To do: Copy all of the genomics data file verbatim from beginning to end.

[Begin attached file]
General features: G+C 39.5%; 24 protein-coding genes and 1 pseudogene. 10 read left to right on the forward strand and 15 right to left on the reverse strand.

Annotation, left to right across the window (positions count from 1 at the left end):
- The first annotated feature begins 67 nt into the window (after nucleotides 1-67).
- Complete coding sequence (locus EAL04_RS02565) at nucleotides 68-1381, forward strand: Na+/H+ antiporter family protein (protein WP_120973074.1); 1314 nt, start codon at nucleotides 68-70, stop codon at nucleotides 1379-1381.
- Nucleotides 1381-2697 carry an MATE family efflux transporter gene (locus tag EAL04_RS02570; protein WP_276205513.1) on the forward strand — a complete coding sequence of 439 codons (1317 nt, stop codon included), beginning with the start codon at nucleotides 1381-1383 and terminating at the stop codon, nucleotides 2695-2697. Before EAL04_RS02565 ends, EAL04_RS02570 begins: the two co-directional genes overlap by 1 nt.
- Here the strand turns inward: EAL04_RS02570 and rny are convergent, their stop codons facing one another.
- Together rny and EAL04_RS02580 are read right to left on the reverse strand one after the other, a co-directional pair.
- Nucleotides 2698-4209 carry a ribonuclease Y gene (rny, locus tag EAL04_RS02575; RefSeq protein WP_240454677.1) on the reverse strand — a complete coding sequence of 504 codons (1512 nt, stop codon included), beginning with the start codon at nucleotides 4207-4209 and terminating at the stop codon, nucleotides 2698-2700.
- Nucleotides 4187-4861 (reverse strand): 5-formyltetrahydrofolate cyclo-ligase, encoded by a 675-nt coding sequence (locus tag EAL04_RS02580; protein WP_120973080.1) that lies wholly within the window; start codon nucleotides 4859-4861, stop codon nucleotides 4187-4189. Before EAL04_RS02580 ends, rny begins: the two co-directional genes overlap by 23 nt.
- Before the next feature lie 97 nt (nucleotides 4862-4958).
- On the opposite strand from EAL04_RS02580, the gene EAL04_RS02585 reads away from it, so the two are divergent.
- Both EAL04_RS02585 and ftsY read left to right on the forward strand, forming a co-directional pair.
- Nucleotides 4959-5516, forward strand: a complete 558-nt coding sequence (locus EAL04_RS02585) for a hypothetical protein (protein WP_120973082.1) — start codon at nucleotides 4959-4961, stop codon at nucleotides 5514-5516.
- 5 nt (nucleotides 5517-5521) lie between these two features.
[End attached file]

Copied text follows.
General features: G+C 39.5%; 24 protein-coding genes and 1 pseudogene. 10 read left to right on the forward strand and 15 right to left on the reverse strand.

Annotation, left to right across the window (positions count from 1 at the left end):
- The first annotated feature begins 67 nt into the window (after nucleotides 1-67).
- Complete coding sequence (locus EAL04_RS02565) at nucleotides 68-1381, forward strand: Na+/H+ antiporter family protein (protein WP_120973074.1); 1314 nt, start codon at nucleotides 68-70, stop codon at nucleotides 1379-1381.
- Nucleotides 1381-2697 carry an MATE family efflux transporter gene (locus tag EAL04_RS02570; protein WP_276205513.1) on the forward strand — a complete coding sequence of 439 codons (1317 nt, stop codon included), beginning with the start codon at nucleotides 1381-1383 and terminating at the stop codon, nucleotides 2695-2697. Before EAL04_RS02565 ends, EAL04_RS02570 begins: the two co-directional genes overlap by 1 nt.
- Here the strand turns inward: EAL04_RS02570 and rny are convergent, their stop codons facing one another.
- Together rny and EAL04_RS02580 are read right to left on the reverse strand one after the other, a co-directional pair.
- Nucleotides 2698-4209 carry a ribonuclease Y gene (rny, locus tag EAL04_RS02575; RefSeq protein WP_240454677.1) on the reverse strand — a complete coding sequence of 504 codons (1512 nt, stop codon included), beginning with the start codon at nucleotides 4207-4209 and terminating at the stop codon, nucleotides 2698-2700.
- Nucleotides 4187-4861 (reverse strand): 5-formyltetrahydrofolate cyclo-ligase, encoded by a 675-nt coding sequence (locus tag EAL04_RS02580; protein WP_120973080.1) that lies wholly within the window; start codon nucleotides 4859-4861, stop codon nucleotides 4187-4189. Before EAL04_RS02580 ends, rny begins: the two co-directional genes overlap by 23 nt.
- Before the next feature lie 97 nt (nucleotides 4862-4958).
- On the opposite strand from EAL04_RS02580, the gene EAL04_RS02585 reads away from it, so the two are divergent.
- Both EAL04_RS02585 and ftsY read left to right on the forward strand, forming a co-directional pair.
- Nucleotides 4959-5516, forward strand: a complete 558-nt coding sequence (locus EAL04_RS02585) for a hypothetical protein (protein WP_120973082.1) — start codon at nucleotides 4959-4961, stop codon at nucleotides 5514-5516.
- 5 nt (nucleotides 5517-5521) lie between these two features.